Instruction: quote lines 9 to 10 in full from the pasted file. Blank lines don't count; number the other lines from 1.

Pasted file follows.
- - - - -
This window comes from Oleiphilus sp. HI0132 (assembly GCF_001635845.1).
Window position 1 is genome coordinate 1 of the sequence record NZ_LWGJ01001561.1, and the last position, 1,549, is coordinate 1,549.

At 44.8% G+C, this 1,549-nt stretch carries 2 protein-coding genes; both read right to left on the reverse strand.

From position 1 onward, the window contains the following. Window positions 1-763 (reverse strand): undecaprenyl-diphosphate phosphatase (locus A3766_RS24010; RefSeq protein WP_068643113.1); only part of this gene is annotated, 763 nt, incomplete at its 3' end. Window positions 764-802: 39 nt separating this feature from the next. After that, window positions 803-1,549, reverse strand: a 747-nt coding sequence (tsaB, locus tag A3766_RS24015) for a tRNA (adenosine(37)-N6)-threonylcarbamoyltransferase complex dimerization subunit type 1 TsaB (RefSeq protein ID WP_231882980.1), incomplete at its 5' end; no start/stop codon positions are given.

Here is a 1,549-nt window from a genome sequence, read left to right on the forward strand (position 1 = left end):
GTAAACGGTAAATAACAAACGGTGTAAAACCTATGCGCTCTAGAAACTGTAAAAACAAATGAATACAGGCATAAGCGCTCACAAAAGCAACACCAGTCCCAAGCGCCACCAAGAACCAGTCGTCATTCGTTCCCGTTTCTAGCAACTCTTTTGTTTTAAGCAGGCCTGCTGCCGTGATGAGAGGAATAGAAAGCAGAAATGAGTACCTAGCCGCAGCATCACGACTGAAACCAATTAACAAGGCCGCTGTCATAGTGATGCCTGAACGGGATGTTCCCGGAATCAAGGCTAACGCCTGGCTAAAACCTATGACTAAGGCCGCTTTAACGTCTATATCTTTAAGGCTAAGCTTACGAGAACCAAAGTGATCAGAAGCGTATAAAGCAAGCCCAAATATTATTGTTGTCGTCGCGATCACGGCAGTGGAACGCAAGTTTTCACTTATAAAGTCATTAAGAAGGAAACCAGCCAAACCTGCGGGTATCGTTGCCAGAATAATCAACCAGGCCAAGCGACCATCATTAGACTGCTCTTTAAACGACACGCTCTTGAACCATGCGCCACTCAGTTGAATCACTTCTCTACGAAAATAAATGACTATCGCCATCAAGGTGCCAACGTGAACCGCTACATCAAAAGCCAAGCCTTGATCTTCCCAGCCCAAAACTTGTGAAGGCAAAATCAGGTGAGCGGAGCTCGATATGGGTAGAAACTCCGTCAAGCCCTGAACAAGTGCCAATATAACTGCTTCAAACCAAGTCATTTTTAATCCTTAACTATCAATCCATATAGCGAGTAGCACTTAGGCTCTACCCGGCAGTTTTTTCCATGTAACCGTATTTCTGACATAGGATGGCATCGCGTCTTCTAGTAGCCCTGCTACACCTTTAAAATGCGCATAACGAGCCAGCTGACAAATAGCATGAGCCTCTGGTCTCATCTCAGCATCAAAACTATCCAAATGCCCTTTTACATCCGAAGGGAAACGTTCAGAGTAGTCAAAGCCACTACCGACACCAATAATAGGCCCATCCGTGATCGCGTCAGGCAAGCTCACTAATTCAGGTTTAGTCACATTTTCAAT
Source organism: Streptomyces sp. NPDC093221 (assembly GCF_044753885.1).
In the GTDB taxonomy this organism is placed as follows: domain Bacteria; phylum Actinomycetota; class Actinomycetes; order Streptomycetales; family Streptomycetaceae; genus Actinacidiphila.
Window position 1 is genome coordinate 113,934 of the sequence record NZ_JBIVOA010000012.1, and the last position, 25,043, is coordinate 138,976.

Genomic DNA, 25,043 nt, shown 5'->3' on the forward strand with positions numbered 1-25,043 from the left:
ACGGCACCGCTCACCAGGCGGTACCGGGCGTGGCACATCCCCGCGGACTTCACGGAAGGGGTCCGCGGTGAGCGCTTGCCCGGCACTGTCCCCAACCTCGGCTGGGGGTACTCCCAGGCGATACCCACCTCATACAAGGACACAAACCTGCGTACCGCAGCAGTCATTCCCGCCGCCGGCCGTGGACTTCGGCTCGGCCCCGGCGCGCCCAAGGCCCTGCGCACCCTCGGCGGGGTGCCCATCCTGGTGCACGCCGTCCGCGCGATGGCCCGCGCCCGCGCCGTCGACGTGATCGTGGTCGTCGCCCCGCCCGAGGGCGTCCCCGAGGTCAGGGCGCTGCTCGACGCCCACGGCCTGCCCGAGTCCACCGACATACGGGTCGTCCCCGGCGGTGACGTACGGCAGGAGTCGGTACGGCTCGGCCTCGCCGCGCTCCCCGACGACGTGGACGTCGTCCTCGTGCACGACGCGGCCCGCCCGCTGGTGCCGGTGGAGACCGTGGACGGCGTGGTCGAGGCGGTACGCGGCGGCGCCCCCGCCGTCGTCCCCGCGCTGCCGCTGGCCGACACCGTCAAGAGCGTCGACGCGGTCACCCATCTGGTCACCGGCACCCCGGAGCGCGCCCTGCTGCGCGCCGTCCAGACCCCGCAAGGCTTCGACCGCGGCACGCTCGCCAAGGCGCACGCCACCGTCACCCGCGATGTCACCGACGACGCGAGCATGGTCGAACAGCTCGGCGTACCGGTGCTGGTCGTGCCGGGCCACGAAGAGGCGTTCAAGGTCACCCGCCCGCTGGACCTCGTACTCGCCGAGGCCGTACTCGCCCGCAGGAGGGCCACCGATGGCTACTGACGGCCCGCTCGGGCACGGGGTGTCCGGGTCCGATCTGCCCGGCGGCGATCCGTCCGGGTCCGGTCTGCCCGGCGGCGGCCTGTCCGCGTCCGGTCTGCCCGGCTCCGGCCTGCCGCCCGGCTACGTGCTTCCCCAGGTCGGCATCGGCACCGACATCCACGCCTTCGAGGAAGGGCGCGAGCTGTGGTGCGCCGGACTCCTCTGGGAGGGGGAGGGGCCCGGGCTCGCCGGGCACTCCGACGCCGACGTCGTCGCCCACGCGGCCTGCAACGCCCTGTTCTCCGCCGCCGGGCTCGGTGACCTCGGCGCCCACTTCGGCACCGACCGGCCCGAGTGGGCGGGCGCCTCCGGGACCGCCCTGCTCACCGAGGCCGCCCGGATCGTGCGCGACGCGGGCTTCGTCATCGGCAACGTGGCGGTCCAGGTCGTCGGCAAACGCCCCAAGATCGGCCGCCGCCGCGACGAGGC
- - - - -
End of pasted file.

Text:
Window position 1 is genome coordinate 113,934 of the sequence record NZ_JBIVOA010000012.1, and the last position, 25,043, is coordinate 138,976.

Genomic DNA, 25,043 nt, shown 5'->3' on the forward strand with positions numbered 1-25,043 from the left: